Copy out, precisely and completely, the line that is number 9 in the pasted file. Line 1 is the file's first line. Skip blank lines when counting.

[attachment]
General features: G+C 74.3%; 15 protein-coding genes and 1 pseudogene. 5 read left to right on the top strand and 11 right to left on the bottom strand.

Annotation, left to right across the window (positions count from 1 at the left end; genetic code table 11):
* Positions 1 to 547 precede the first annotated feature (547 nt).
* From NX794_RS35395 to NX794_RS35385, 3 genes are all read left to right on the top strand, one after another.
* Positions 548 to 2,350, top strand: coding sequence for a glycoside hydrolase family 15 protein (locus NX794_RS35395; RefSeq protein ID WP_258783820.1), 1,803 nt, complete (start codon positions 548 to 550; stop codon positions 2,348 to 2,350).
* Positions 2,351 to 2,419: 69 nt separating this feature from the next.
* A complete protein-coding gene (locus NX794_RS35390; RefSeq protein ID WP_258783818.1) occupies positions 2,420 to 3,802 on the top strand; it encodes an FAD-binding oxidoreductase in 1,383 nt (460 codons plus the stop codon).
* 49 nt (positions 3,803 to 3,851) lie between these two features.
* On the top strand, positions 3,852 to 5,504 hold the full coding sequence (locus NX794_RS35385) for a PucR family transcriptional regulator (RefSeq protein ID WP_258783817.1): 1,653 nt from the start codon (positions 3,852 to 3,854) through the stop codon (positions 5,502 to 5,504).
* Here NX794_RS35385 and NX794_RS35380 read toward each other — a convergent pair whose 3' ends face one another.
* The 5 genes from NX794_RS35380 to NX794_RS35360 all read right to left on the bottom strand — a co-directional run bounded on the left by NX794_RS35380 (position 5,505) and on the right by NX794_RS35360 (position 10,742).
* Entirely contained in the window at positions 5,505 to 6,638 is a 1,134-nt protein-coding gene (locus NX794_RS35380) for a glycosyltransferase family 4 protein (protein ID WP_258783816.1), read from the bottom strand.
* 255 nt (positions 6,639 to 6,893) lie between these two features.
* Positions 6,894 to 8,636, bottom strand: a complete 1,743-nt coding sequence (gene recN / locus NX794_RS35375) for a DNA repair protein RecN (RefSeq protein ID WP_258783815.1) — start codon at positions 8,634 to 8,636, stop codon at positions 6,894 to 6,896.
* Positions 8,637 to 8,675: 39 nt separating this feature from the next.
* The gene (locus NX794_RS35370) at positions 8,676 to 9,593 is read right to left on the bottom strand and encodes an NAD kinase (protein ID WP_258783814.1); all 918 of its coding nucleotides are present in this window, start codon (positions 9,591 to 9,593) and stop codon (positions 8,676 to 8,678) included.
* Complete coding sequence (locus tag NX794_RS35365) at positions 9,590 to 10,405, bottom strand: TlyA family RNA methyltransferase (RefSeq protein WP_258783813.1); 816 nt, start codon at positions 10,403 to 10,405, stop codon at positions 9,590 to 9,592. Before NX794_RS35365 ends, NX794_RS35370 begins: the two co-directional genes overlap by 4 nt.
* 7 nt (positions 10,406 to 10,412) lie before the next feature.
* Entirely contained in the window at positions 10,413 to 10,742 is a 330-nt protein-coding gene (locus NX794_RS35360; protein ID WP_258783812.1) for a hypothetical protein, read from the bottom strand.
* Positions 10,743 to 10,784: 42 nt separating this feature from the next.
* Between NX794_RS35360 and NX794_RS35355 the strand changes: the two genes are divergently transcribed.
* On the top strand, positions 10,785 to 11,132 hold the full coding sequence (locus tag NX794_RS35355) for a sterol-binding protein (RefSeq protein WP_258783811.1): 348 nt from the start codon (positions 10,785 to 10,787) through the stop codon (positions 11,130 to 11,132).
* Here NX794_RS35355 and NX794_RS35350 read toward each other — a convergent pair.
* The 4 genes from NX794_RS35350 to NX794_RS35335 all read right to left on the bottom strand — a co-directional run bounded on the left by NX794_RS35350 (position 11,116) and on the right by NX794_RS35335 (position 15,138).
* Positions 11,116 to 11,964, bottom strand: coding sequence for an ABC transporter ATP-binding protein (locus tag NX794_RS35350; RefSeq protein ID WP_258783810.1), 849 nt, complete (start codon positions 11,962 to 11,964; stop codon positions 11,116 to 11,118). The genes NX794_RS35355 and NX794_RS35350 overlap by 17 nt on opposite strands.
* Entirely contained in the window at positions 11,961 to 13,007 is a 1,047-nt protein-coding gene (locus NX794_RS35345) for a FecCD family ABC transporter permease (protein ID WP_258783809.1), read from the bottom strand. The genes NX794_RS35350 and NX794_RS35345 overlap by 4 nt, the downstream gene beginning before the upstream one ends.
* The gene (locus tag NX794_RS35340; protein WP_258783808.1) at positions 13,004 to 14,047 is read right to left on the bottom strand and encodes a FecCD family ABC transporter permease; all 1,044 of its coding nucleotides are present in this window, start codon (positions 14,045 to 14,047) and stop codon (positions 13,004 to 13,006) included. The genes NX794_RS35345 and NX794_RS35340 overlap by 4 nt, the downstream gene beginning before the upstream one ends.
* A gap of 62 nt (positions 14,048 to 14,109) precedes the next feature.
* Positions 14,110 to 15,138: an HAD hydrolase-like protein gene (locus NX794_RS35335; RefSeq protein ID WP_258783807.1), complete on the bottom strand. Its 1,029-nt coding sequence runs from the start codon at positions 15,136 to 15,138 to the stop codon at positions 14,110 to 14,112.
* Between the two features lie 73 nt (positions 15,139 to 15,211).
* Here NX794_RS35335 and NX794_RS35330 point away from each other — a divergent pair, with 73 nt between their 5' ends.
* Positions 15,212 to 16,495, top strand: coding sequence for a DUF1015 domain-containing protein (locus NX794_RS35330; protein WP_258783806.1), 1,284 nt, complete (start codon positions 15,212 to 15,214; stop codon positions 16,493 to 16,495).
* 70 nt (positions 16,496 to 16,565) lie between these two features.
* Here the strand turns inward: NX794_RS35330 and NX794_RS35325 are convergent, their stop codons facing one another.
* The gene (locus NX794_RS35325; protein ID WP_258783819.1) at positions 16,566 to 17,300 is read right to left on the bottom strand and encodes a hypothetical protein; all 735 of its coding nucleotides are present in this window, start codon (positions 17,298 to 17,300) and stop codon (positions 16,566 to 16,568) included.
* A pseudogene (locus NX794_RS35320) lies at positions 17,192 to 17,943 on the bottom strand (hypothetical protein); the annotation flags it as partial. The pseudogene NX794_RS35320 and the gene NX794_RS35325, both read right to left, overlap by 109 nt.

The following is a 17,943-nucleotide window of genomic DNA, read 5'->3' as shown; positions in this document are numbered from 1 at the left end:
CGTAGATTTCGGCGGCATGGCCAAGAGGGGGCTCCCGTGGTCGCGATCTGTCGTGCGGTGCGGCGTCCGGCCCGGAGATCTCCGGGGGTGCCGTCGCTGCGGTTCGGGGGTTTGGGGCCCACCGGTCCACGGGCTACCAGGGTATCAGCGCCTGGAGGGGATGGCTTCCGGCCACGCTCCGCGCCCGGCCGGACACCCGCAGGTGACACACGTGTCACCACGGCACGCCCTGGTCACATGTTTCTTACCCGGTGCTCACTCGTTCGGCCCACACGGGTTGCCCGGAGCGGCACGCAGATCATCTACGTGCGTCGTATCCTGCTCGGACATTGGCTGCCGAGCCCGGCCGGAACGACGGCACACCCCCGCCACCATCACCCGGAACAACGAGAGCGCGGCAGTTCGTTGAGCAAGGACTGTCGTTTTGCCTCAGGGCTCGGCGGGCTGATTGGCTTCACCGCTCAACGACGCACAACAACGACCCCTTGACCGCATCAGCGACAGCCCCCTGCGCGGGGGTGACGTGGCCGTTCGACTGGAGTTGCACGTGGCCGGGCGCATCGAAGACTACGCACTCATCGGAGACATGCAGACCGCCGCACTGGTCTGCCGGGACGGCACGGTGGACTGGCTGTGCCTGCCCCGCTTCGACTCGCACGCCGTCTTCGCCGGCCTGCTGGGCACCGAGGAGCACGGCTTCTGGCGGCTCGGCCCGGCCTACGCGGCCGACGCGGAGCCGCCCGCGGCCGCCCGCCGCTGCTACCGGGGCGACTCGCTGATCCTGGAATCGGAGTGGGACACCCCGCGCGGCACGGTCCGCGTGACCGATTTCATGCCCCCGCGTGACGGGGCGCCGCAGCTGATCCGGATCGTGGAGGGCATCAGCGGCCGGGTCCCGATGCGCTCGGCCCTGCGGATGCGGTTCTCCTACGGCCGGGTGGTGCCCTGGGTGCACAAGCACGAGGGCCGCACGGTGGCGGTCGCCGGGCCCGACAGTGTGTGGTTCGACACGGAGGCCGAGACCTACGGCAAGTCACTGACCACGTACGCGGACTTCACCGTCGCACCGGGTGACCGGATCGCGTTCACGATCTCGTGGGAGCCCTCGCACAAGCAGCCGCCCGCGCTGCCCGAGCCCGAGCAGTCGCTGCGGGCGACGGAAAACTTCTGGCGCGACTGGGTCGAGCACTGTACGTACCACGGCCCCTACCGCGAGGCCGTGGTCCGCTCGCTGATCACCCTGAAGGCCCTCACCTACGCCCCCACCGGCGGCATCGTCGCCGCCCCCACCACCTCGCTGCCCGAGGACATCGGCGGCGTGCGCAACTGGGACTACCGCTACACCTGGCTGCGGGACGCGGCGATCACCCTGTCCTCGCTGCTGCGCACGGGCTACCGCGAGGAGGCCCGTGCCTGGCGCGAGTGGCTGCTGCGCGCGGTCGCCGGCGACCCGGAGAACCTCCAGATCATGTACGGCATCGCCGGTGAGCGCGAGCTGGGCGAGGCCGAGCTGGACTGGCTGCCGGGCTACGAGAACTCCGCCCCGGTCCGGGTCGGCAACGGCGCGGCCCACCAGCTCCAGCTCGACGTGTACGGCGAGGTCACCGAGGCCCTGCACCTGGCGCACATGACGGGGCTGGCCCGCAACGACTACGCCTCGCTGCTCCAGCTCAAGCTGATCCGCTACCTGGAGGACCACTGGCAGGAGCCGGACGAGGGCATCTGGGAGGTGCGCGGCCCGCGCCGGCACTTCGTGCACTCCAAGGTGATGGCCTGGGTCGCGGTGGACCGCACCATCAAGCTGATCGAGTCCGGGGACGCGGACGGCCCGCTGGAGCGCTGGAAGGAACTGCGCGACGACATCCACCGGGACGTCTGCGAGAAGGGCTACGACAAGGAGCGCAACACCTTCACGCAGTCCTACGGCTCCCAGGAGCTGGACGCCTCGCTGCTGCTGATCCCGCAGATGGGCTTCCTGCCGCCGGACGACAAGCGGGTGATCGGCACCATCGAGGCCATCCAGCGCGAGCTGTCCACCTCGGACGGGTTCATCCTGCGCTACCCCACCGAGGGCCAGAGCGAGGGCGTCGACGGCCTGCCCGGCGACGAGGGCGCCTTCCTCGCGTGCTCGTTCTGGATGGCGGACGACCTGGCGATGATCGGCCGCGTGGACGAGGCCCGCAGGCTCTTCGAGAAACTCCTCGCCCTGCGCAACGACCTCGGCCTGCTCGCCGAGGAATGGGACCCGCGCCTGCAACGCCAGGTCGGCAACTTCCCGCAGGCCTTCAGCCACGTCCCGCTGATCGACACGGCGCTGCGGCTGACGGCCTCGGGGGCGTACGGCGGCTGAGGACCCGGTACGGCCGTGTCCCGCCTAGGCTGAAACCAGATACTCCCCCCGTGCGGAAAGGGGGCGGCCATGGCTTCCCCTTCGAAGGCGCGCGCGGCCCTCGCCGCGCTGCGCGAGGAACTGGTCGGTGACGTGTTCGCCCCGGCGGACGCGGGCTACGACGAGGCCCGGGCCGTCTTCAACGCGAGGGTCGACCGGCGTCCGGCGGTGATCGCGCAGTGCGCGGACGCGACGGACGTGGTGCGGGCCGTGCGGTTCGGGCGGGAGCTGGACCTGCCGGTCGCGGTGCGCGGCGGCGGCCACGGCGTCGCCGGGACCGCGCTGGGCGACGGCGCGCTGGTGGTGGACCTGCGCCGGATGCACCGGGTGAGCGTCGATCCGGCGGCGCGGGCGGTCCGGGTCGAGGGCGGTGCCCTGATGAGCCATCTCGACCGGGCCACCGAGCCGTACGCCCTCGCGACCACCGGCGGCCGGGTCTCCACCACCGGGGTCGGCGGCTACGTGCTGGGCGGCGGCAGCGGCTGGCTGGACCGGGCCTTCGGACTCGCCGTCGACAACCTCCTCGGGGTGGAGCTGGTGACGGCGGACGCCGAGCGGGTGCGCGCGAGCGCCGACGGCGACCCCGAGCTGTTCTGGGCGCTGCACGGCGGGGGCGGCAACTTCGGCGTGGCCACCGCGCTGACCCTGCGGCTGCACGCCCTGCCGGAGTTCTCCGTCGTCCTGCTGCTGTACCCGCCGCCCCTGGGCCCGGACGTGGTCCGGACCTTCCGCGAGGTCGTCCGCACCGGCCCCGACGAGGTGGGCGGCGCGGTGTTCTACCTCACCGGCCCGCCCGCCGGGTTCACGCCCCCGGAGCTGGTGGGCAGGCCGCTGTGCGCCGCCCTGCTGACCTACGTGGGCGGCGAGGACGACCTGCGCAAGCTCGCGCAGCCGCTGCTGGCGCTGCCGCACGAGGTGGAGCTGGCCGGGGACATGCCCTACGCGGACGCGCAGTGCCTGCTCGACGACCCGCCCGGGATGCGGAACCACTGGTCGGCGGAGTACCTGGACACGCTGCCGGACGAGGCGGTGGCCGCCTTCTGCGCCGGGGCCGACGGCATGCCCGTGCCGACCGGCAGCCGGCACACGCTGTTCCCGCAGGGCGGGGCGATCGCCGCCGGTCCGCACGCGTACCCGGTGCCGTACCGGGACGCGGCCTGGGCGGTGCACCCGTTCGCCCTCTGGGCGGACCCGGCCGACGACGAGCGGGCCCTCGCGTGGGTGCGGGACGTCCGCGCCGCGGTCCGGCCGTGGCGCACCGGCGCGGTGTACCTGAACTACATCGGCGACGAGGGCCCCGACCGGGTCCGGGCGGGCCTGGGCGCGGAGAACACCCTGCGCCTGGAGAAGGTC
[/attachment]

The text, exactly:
* On the top strand, positions 3,852 to 5,504 hold the full coding sequence (locus NX794_RS35385) for a PucR family transcriptional regulator (RefSeq protein ID WP_258783817.1): 1,653 nt from the start codon (positions 3,852 to 3,854) through the stop codon (positions 5,502 to 5,504).